DNA threatens strength of Lake County conviction
Drops of blood found at the murder scene didn't match the suspect or victim in the beating death of a respected 71-year-old Waukegan appliance store owner, but the jury was told that didn't clear the alleged killer, James Edwards.

A prosecutor explained the presence of an unidentified person's blood in Fred Reckling's store and car by arguing at the 1996 trial that store employees often cut themselves doing their jobs.

Faced with a written confession signed by Edwards, jurors deliberated briefly before finding him guilty of bashing Reckling over the head with a blunt object and sentencing him to life in prison.

But new DNA tests on the blood show it came from a man Edwards' defense lawyer says could be the real killer: a former Evanston resident arrested on armed robbery charges on the North Shore within weeks of Reckling's murder, court records show.

While Edwards is a repeat felon convicted of two other killings, the blood evidence raises new questions about Lake County justice and suggests another man may have escaped prosecution for murder.

His case becomes the fourth in which the Lake County state's attorney's office pushed a prosecution in spite of blood or semen evidence that appeared to point to someone other than the defendant. Not only did prosecutors discount the forensic evidence at trial, they fought post-trial efforts to have the DNA tested.

Edwards, who has served 15 years at the Menard Correctional Center, said recently in his first interview from prison that Lake County prosecutors relied too heavily on a confession he claims was coerced during 26 hours of questioning. Edwards hopes the blood evidence will clear him, and his lawyer plans to use it as he seeks to have the murder conviction thrown out.

DNA "is what solved this case," Edwards said. "If this DNA did not come out … in spite of my innocence, I'd be stuck."

As long as prosecutors favor confessions over forensic evidence, experts say, innocent people will face prison while the guilty go free.

"They haven't learned their lesson, despite numerous questionable confessions," said Steven Drizin, director of Northwestern University law school's Center on Wrongful Convictions. "There's a long pattern of this."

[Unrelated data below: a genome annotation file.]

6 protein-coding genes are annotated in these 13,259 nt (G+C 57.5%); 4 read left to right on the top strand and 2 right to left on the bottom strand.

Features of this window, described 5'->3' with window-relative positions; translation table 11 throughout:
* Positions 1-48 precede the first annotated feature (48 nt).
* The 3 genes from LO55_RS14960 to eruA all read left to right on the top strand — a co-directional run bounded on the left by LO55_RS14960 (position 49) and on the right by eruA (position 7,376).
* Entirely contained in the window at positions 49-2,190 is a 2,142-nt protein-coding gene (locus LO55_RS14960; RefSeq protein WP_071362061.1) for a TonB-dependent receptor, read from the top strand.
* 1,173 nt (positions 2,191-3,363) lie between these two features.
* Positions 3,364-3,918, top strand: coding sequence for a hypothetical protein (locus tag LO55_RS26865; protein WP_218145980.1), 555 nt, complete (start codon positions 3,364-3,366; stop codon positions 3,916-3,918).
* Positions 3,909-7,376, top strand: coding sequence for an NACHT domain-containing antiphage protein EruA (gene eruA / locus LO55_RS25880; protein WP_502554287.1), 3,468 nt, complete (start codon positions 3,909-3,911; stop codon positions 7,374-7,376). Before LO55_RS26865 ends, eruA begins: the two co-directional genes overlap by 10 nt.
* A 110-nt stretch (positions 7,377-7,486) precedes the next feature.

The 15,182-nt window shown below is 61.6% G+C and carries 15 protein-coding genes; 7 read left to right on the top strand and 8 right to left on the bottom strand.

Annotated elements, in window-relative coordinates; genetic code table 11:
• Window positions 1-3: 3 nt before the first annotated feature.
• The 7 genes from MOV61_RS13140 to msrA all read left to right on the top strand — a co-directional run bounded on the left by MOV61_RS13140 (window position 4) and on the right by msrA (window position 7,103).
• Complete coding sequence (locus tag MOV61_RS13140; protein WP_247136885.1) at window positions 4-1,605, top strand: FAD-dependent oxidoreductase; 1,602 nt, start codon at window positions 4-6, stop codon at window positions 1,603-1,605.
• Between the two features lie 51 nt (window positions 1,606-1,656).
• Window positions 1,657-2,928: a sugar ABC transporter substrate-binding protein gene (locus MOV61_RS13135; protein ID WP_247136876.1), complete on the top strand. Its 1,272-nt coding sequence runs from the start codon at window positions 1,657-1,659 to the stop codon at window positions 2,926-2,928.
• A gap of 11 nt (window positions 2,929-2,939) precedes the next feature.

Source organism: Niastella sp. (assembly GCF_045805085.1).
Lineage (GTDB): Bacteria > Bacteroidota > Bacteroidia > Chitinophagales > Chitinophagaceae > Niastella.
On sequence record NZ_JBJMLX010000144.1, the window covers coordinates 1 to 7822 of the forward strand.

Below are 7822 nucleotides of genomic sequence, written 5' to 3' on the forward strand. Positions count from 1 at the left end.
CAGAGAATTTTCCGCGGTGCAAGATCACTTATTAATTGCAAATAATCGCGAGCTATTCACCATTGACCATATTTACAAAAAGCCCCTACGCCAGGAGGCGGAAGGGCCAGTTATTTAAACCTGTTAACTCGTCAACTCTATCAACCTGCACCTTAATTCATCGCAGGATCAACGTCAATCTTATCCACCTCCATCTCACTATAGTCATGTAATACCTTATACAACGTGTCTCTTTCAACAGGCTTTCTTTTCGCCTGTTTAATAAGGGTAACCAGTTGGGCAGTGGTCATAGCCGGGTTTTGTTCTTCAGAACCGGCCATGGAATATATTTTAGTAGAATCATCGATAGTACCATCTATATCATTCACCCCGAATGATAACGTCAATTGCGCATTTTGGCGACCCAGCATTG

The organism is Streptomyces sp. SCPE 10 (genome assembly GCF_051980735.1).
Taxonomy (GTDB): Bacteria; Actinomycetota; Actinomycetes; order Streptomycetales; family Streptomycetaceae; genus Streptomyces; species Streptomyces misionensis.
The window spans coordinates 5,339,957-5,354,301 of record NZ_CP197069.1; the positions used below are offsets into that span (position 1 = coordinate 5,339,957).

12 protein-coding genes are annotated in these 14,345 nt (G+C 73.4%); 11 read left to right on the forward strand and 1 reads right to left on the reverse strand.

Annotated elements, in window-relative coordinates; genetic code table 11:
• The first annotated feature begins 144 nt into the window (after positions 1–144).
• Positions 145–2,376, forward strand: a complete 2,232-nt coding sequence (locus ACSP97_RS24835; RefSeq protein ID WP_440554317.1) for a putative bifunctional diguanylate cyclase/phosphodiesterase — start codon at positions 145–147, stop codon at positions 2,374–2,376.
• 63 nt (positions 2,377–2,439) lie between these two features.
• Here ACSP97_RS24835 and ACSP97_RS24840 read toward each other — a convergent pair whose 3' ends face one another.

In a glaring example in Lake County, Jerry Hobbs spent five years in jail awaiting trial on charges he killed his 8-year-old daughter and her 9-year-old friend, a crime to which he had confessed. Prosecutors insisted that finding an unidentified man's semen in Laura Hobbs' body didn't clear her father, but they dropped the charges after the DNA was matched to a former Zion man convicted of a 2010 rape and charged with a 2009 murder. Hobbs was freed last year.

Lake County State's Attorney Michael Waller, who made the rare move of personally helping prosecute Edwards, did not respond to requests for comment. Prosecutors, who pushed unsuccessfully to have Edwards sentenced to death, have said in court that they are reinvestigating the case.

The name of the man linked by DNA to the crime scene is being kept secret by a judge's order, but court filings provide enough information that the Tribune determined his identity, which is not being used because he has not been charged. He could not be reached for comment.

Weeks after Reckling was found bludgeoned to death and robbed of $1,800 at his store on Dec. 9, 1994, the man, then 25, was arrested in connection with armed robberies in Wilmette and Evanston, according to police and court records. He was sentenced to 30 years, according to court filings.

The man was paroled in July 2009, and his sentence for armed robbery and unlawful restraint ended in March, said Sharyn Elman, spokeswoman for the Illinois Department of Corrections.

Edwards, meanwhile, busies himself with books in his cell at the maximum-security prison in Chester, Ill. Speaking from behind glass, Edwards, a graying, erudite 62-year-old who uses terms like "autodidact" and "corpus delicti," voiced confidence that the DNA will clear him. He also acknowledged a criminal past reaching back to his teen years in New York City.

"I never claimed that I was some kind of upstanding citizen," he said.

Indeed, by the time he was charged with Reckling's murder, Edwards had spent 17 years locked up for beating an 83-year-old woman to death on Chicago's South Side in 1974. He denies he killed Cora Lee Young, though he acknowledges he can't prove his innocence through physical evidence. Prosecutors said they found her blood on his clothes; Edwards insisted police planted that evidence.

And his conviction in the Reckling murder is not the sole obstacle to his freedom. Edwards also has been sentenced to life in another killing, the 1974 shooting of a 60-year-old woman near Cleveland.